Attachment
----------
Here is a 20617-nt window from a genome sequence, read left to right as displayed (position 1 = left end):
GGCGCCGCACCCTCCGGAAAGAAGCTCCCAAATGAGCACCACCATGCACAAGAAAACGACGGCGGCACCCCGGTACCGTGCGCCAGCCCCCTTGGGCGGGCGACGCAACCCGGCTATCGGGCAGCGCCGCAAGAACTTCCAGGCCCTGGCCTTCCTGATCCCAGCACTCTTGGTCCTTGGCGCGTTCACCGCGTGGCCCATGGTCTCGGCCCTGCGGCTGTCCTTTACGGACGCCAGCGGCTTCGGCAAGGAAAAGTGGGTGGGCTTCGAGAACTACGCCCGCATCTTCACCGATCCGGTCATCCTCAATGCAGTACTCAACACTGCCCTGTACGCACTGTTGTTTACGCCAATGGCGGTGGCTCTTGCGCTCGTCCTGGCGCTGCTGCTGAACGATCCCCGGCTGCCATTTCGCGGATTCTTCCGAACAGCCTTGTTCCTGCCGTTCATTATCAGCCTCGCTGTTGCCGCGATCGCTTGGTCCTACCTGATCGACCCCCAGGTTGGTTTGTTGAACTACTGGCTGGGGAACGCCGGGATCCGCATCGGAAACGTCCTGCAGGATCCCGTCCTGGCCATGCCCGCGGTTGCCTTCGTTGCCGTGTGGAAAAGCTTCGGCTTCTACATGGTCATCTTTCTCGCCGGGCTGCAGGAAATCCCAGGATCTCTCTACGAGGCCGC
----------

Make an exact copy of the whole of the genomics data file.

Here is a 20617-nt window from a genome sequence, read left to right as displayed (position 1 = left end):
GGCGCCGCACCCTCCGGAAAGAAGCTCCCAAATGAGCACCACCATGCACAAGAAAACGACGGCGGCACCCCGGTACCGTGCGCCAGCCCCCTTGGGCGGGCGACGCAACCCGGCTATCGGGCAGCGCCGCAAGAACTTCCAGGCCCTGGCCTTCCTGATCCCAGCACTCTTGGTCCTTGGCGCGTTCACCGCGTGGCCCATGGTCTCGGCCCTGCGGCTGTCCTTTACGGACGCCAGCGGCTTCGGCAAGGAAAAGTGGGTGGGCTTCGAGAACTACGCCCGCATCTTCACCGATCCGGTCATCCTCAATGCAGTACTCAACACTGCCCTGTACGCACTGTTGTTTACGCCAATGGCGGTGGCTCTTGCGCTCGTCCTGGCGCTGCTGCTGAACGATCCCCGGCTGCCATTTCGCGGATTCTTCCGAACAGCCTTGTTCCTGCCGTTCATTATCAGCCTCGCTGTTGCCGCGATCGCTTGGTCCTACCTGATCGACCCCCAGGTTGGTTTGTTGAACTACTGGCTGGGGAACGCCGGGATCCGCATCGGAAACGTCCTGCAGGATCCCGTCCTGGCCATGCCCGCGGTTGCCTTCGTTGCCGTGTGGAAAAGCTTCGGCTTCTACATGGTCATCTTTCTCGCCGGGCTGCAGGAAATCCCAGGATCTCTCTACGAGGCCGC